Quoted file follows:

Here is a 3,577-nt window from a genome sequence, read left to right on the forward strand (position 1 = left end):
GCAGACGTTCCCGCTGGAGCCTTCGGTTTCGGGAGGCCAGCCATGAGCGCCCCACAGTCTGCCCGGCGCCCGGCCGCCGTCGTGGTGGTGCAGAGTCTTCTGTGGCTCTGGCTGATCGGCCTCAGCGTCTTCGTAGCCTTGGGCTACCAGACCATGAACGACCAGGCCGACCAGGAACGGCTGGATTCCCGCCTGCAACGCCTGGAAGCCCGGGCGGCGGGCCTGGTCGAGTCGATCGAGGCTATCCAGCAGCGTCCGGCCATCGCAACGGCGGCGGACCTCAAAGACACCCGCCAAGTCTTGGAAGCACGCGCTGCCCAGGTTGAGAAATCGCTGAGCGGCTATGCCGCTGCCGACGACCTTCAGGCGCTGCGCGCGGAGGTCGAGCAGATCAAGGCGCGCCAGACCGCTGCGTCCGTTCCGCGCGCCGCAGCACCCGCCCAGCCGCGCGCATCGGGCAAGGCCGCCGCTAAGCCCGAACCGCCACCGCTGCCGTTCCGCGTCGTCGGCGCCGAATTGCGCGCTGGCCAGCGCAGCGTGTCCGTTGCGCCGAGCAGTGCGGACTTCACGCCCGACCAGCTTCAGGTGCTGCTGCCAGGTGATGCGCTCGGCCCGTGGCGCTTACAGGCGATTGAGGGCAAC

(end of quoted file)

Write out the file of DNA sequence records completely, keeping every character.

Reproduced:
Here is a 3,577-nt window from a genome sequence, read left to right on the forward strand (position 1 = left end):
GCAGACGTTCCCGCTGGAGCCTTCGGTTTCGGGAGGCCAGCCATGAGCGCCCCACAGTCTGCCCGGCGCCCGGCCGCCGTCGTGGTGGTGCAGAGTCTTCTGTGGCTCTGGCTGATCGGCCTCAGCGTCTTCGTAGCCTTGGGCTACCAGACCATGAACGACCAGGCCGACCAGGAACGGCTGGATTCCCGCCTGCAACGCCTGGAAGCCCGGGCGGCGGGCCTGGTCGAGTCGATCGAGGCTATCCAGCAGCGTCCGGCCATCGCAACGGCGGCGGACCTCAAAGACACCCGCCAAGTCTTGGAAGCACGCGCTGCCCAGGTTGAGAAATCGCTGAGCGGCTATGCCGCTGCCGACGACCTTCAGGCGCTGCGCGCGGAGGTCGAGCAGATCAAGGCGCGCCAGACCGCTGCGTCCGTTCCGCGCGCCGCAGCACCCGCCCAGCCGCGCGCATCGGGCAAGGCCGCCGCTAAGCCCGAACCGCCACCGCTGCCGTTCCGCGTCGTCGGCGCCGAATTGCGCGCTGGCCAGCGCAGCGTGTCCGTTGCGCCGAGCAGTGCGGACTTCACGCCCGACCAGCTTCAGGTGCTGCTGCCAGGTGATGCGCTCGGCCCGTGGCGCTTACAGGCGATTGAGGGCAAC